[Part Two] The "skinny" on chords:

When you combine the 1st, 3rd and 5th notes of any scale they form a basic chord which is called a "triad" and bears the same name as the scale. If you add the 8th note of the scale to the triad you've created what is called a "full chord". If you combine the same notes in any other order or combination, you create what is called a "raised chord". All chords on a guitar are raised chords but there are instances where natural full chords occur on the guitar. For example, if you'll mute your E strings and play an open C chord (with only the inside four strings sounding) you'll be playing a full C chord. Muting the 5th and 6th strings when you play an open E chord will result in a full E chord. Ironically, especially in the case of the E chord, the 6 note, raised, open E chord is fatter (i.e. more full sounding) than the full chord.

Minor chords:

Referring back to the piano keyboard, if you begin with an A and play successively higher pitched white keys, in order, until you get to the next A you will have played an A minor scale. In other words, it's the same notes as a C scale, just started (and ended) at a different point. In fact, the A minor scale has the same key signature as a C scale and this is why the A minor scale (or chord) is referred to as the "relative minor" of the C scale (or chord). Every major scale (or chord) has a relative minor. As with a major scale, if you combine the 1st, 3rd and 5th notes of a minor scale you will be playing the minor triad which bears the same name as the scale and adding the octave (8th note) forms a full minor chord.

The relative minor scale of a given major scale begins with the 6th note of the major scale. To find the relative minor chord of given major chord, either count alphabetically to the sixth note of the major scale bearing the same name as the major chord OR mentally figure out what minor chord is three frets below your major chord. For example, the relative minor of G is Em. The relative minor of C is Am. They're easy to figure out once you get the hang of it.

Chords within a given key (numbers as notes):

There are six triads which occur naturally within any given scale. The best way I know to exemplify this concept is to go to a piano (literally) and place the thumb and two fingers of your right hand on a C triad (i.e. the notes C, E & G) somewhere in the middle range of the keyboard. Keep your hand rigidly in the shape it assumed to play this chord, now lift your hand and move your rigid fingers one white key to the right (to the notes D, F & A). Play the chord, listen to it. Your fingers are now playing a D minor triad. Lift your hand and move your fingers one more key to the right (to the notes E, G & B). Play the chord. This is an E minor triad. One more key takes you to an F triad (the notes F, A & C). Another key takes you to the G triad (G, B & D). One final key takes you to an A minor triad (the notes A, C & E). So the family of chords which occur naturally in the key of C are, in alphabetical order, C, Dm, Em, F, G, and Am. These are chords based on the first six notes of the scale. Chords based on notes 1, 4 and 5 of a major scale are major chords while chords based on notes 2, 3 and 6 of the same major scale are minor.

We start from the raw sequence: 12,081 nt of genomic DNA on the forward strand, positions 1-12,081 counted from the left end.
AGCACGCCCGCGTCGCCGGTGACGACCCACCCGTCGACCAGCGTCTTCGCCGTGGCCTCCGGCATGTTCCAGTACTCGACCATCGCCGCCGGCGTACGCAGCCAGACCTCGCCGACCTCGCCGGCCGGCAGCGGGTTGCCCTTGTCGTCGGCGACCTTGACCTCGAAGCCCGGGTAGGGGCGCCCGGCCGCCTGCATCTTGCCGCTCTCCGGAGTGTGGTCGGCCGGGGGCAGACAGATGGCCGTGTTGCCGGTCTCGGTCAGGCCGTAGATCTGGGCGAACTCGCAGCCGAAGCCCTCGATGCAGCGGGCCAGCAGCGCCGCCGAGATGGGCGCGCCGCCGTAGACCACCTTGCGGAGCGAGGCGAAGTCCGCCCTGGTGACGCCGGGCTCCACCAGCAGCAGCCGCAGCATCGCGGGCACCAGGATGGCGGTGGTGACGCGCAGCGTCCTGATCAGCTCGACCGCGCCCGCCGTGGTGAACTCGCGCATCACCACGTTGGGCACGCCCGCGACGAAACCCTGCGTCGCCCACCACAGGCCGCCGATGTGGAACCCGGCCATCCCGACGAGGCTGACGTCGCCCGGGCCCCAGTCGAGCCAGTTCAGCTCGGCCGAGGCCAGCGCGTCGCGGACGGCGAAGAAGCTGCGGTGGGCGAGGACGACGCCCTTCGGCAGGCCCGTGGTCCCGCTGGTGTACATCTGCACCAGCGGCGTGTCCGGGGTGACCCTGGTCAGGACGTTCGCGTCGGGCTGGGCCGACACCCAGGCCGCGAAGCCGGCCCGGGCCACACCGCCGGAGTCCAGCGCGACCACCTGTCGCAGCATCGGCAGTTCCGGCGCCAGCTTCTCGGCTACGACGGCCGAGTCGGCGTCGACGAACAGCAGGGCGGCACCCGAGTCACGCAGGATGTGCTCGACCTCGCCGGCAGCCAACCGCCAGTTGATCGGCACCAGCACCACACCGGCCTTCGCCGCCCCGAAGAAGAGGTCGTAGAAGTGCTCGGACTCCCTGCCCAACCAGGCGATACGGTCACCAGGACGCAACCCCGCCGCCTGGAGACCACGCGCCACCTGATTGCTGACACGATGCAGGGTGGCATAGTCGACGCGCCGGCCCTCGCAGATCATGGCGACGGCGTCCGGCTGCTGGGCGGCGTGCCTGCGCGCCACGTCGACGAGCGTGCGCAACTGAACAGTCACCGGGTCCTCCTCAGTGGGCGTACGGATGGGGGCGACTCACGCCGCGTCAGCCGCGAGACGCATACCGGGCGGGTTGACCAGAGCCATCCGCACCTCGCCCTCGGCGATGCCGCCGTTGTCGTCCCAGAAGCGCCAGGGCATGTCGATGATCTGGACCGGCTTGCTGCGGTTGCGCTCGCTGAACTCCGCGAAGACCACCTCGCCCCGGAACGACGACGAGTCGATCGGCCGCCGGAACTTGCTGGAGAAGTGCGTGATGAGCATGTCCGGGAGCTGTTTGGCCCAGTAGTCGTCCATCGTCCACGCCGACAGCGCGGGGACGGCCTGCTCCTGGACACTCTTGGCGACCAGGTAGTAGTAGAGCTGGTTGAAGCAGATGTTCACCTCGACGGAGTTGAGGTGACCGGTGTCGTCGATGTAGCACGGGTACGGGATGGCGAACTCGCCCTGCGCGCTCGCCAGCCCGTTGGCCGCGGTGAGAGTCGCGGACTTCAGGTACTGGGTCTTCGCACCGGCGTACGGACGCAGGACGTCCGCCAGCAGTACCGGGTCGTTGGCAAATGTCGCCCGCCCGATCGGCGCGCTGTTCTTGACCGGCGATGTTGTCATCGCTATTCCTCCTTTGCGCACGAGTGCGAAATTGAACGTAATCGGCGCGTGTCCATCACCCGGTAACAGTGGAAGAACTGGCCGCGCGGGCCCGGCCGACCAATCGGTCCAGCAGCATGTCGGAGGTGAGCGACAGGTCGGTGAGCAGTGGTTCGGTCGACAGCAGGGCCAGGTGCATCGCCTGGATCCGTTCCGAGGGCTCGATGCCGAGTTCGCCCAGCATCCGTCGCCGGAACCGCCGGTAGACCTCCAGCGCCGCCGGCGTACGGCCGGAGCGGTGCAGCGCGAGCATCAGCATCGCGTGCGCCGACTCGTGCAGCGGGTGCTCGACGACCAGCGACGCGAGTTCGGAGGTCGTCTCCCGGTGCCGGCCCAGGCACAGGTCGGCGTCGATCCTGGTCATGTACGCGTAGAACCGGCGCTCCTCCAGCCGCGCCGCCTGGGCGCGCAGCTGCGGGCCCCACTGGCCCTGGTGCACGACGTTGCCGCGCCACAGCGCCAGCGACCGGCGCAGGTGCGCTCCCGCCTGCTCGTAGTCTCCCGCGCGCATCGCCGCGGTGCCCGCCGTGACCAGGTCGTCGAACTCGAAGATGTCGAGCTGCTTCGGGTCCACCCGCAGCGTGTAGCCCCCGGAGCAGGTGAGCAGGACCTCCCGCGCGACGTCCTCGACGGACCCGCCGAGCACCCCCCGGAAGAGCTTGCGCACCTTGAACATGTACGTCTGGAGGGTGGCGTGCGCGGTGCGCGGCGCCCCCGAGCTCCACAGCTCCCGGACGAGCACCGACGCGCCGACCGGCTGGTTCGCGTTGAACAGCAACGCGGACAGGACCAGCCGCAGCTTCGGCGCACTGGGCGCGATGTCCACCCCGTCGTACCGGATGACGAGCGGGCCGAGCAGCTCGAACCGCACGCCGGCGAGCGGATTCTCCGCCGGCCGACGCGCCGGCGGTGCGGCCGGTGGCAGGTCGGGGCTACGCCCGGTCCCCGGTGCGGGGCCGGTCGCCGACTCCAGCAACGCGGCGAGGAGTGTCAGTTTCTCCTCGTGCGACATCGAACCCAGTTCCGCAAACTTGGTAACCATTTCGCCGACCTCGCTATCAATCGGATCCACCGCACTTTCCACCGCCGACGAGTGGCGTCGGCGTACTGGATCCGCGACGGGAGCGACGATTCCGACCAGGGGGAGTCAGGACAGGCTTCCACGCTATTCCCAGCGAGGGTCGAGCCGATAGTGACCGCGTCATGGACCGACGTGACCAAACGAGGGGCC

If you work out the relative minors of F and G you'll find that they are Dm and Em respectively, thus it can be said that the natural chords which occur in the key of C are major chords based on the scale's first, fourth and fifth notes along with each of their relative minors and this is, then, universally true of any major scale.

Numbers as chords:

Using the so-called, Nashville number system, each key (scale) had 7 chords and they're ALL major chords by default. This isn't a rule, as such, it's merely a convention that makes it easier for musicians to communicate with one another in real time. In fact, one of these chords isn't even a part of the scale. The 7 chord, in the number system, isn't the actual 7th note of the scale in question, it's a flat 7th. When the naturally occurring 7th note of a given major scale is added to that scale's triad you will have created a "Major 7th" chord. When the music just calls for a 7 chord, without adding the word "Major", as in G7 or C7, this means you should add a flat 7th to the chord, this being a note which doesn't even appear in the scale. Where the actual 7th note of the scale is to be added to the chord, it will be specified as in, for example, Gmaj7 (GM7) or C maj7 (CM7).

So the number system just follows the numbers of the scale of the key you're in, letting each note represent a major chord (which has the same name as the note) excepting only the 7 chord, where a "7 chord" is based on the flat seventh note of the scale associated with whatever key the piece is in.